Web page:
This paper investigates relations between truth and consistency. The basic intuition is that truth implies consistency, but the reverse dependence fails. However, this simple account leads to some troubles, due to some metalogical results, in particular the Gödel-Malcev completeness theorem. Thus, a more advanced analysis is required. This is done by employing the concept of ω-consistency and ω-inconsistency. Both concepts motivate that the concept of the standard truth should be introduced as well. The results are illustrated by an interpretation of (...) the well-known logical square and its generalization. (shrink)
This volume portrays the Polish or Lvov-Warsaw School, one of the most influential schools in analytic philosophy, which, as discussed in the thorough introduction, presented an alternative working picture of the unity of science.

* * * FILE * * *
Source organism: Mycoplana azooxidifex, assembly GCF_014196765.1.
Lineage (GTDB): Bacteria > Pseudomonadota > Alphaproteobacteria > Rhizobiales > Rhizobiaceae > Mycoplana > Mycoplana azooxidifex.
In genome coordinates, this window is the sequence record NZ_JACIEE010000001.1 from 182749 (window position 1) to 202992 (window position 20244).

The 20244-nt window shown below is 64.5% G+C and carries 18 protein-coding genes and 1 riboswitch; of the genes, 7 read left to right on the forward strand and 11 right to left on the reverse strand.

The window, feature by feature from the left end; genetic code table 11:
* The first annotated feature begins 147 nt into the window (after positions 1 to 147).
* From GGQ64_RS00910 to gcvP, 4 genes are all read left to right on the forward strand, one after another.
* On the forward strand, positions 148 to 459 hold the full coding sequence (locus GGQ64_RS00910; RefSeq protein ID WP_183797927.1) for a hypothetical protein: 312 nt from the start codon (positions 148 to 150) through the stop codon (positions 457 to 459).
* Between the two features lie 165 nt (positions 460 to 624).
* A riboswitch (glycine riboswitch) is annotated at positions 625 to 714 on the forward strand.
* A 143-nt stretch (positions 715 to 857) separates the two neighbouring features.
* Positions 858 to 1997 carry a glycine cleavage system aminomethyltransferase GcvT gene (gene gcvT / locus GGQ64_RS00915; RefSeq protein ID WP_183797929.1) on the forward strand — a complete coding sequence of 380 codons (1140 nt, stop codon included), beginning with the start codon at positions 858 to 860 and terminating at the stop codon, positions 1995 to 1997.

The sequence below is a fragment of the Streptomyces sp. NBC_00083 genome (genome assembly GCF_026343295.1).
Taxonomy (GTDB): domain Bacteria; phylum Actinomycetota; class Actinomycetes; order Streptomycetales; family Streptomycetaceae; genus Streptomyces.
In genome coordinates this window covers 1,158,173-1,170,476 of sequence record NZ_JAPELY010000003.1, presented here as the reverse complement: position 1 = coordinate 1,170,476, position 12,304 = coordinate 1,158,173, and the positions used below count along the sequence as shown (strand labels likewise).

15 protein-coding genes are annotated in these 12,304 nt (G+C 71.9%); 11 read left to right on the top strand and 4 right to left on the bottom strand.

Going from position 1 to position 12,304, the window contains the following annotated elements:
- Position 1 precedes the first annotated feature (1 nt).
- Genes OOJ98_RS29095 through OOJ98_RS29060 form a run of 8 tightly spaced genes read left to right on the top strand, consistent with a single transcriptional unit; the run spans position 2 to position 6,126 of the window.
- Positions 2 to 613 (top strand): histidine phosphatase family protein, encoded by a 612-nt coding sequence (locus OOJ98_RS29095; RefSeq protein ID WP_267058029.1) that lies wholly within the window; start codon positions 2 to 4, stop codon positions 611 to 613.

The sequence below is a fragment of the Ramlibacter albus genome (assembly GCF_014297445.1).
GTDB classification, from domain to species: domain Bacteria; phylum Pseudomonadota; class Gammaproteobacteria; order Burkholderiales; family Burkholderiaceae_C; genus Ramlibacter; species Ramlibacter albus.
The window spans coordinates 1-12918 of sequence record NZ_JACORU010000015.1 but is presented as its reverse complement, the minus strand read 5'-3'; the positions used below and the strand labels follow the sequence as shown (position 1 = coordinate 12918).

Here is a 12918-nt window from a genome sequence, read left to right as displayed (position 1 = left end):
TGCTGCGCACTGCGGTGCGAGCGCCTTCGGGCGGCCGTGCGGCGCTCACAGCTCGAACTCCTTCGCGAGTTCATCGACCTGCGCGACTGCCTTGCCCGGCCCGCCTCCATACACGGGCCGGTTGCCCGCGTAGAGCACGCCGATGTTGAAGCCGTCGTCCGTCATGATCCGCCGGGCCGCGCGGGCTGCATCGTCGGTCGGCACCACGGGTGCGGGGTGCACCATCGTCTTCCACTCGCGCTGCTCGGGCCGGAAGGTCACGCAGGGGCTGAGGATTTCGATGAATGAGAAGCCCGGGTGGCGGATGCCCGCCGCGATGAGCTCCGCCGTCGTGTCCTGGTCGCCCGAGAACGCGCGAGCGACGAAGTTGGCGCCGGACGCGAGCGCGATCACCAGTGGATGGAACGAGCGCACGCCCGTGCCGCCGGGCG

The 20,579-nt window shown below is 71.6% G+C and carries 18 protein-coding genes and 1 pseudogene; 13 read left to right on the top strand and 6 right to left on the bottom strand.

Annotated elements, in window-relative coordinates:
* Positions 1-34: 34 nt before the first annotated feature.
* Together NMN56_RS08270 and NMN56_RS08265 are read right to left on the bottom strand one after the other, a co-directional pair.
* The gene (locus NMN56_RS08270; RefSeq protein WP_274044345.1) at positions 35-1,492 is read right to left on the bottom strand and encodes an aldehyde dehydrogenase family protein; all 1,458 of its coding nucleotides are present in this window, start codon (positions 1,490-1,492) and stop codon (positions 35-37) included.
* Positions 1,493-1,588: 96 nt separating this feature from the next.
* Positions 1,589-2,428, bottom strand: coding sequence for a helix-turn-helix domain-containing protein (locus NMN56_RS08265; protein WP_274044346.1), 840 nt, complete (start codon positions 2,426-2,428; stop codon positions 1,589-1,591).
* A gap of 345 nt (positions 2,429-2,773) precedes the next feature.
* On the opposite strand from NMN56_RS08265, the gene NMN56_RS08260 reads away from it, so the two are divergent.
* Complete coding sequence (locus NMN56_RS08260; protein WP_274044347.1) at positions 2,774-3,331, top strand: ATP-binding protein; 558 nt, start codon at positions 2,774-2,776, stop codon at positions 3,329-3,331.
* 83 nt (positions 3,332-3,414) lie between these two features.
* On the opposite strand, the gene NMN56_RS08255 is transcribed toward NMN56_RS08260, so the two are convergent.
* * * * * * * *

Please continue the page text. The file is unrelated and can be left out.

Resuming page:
. This papers examines formal properties of logical squares and their generalizations in the form of hexagons and octagons. Then, several applications of these constructions in philosophical analysis are elaborated. They concern contingency (accidentality), possibility, permission, axiological concepts (bonum and malum), the generalized Hume thesis (deontic and epistemic modalities), determinism, truth and consistency (in various senses. It is shown that relations between notions used in various branches of philosophy fall into the same formal scheme.
This paper is devoted to analysis of co-called paradox of confirmation formulated by C. G. Hempel in the 1930s. In particular, the author proposes a solution of this puzzle. The proposal consists in refining the concept of confirmation by adding a clause that if A confirms a hypothesis h, the former must be a logical consequence of a latter, eventually derived with the help of additional assumptions. This leads to an additional constraint requiring that confirmations act relatively to sets of (...) reference. Finally, if h and h’ are logically equivalent, a sentence A confirms both to the same degree if and only if related sets of reference are the same. (shrink)